- And the equally ridiculous notion that corporations like SeaWorld are not only trying to cover these incidents up to save and make more money, but that they are actively lying about these incidents, covering them up and blaming the wild animals for these attacks despite their disgusting treatment of them.
These animals are so magnificent when swimming naturally in their own environment, in natural family pods and hunting their prey – being wild as nature intended. It is awful that these animals have been hunted down by cruel people who just want to make money out of them without think of the animal’s needs. The fact that these trainers, businessmen and investors hadn’t for one second thought that the treatment these killer whales are receiving – squashed into tiny pools with no way of escape from the natural attacks of the females, and forced to listen to their own cries rebounding on the pool walls around them – might cause them to become agitated and threatened is simply ridiculous. These people make themselves out to have the animal’s best interests at heart and to be the experts – yet they fail to realise that these forced conditions can cause animals to become even more unpredictable and dangerous. It is scary to think that these people are all that the whales know and they have obviously come to associate humans with pain and suffering – but what effect this could have on humans if we were to jump in the tank.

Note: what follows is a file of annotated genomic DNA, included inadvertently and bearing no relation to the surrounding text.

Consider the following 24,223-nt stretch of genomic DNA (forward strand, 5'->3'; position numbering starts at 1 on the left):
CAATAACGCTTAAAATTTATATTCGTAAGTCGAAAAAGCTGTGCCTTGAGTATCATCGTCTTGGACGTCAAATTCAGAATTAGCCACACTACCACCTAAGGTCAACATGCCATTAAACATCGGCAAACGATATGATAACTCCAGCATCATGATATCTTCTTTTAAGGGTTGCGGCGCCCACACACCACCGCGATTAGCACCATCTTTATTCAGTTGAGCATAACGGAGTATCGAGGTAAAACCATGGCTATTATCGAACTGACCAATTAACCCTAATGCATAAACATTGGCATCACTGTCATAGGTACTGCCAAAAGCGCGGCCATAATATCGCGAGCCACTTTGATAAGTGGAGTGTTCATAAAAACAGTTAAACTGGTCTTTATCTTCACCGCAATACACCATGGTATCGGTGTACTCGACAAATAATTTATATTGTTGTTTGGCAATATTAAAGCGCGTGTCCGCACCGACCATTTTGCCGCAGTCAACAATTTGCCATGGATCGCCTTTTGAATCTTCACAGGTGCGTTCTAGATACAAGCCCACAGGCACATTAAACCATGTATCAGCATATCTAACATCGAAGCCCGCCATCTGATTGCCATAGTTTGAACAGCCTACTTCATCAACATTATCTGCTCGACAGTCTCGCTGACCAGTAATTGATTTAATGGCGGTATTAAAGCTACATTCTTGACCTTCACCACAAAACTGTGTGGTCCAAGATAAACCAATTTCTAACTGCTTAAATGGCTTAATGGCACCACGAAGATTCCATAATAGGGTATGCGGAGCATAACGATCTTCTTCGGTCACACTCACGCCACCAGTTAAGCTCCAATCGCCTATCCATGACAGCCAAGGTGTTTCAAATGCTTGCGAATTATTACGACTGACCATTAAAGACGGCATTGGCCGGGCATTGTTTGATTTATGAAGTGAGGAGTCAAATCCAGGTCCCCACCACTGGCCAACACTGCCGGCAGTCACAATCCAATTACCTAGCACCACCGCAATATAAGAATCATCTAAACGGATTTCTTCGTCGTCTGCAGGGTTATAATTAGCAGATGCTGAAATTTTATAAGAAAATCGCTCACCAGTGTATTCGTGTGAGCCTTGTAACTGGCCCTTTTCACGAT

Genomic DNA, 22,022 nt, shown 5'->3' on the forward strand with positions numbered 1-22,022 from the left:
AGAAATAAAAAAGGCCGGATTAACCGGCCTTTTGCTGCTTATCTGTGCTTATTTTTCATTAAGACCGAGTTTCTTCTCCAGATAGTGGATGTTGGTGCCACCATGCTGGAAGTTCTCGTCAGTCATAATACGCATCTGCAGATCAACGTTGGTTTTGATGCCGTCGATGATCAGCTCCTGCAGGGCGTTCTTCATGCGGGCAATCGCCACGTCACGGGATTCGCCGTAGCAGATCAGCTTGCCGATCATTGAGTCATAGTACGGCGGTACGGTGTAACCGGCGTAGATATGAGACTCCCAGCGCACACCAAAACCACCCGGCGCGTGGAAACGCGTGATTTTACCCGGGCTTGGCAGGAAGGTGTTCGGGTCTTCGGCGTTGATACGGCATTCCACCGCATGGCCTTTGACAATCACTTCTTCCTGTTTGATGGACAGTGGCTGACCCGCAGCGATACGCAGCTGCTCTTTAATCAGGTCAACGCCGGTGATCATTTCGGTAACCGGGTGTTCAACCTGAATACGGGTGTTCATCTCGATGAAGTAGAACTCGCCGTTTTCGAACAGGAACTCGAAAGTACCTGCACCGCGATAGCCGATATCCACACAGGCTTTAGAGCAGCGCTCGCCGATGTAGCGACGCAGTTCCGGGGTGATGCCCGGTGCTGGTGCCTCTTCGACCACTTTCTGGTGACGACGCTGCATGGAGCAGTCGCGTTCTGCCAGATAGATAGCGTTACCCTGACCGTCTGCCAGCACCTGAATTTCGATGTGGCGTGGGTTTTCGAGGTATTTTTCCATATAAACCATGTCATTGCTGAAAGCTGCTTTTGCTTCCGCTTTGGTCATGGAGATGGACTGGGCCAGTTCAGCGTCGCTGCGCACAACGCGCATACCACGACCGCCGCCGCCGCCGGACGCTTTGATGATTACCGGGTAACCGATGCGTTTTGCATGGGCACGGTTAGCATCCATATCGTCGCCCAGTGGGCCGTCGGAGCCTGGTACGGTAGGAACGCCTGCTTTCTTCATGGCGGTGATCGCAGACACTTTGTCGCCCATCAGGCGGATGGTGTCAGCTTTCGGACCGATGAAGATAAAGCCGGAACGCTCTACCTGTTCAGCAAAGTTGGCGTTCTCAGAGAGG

At the end of the day these animals are unpredictable, wild animals who, no matter how long you spend on training, cannot be trusted to react in a specific way. As humans are unpredictable and can be dangerous if they panic (take a look at mass crowd panics and see what I mean) so are killer whales – the clue is in the name! But is that any reason to try and pin the blame on the animal?
SeaWorld and various other companies involved appear to be trying to pin the blame for these attacks on the trainers and the whales – but how is this acceptable? After the horrible treatment they have received with inhumane living conditions and forcing them to behave unnaturally, how can we possibly blame the animal for striking back out of frustration and fear? And while I believe the trainers are as much to blame to enabling this to continue, I think it is completely inexcusable to tarnish their memory by blaming the incidents on them when it was merely the animal behaving unexpectedly. It’s about time the owners of SeaWorld owned up and took responsibility for their actions, and realised the lifetime of suffering they are forcing these animals into.
All I know is that the only time I ever want to see these beautiful creatures in front of me again is either in photographs or from a boat on the open sea. I would truly love the experience of going whale and dolphin watching at sea – to see them in their natural habitat as they should be.
Sorry, I know this post ended up being a bit of a rant, but I just felt so strongly about it. I would love to know your thoughts on the topic – why not leave me a comment below?
Also, here are links to some of the petitions available to sign if you want to do more than just talk about it: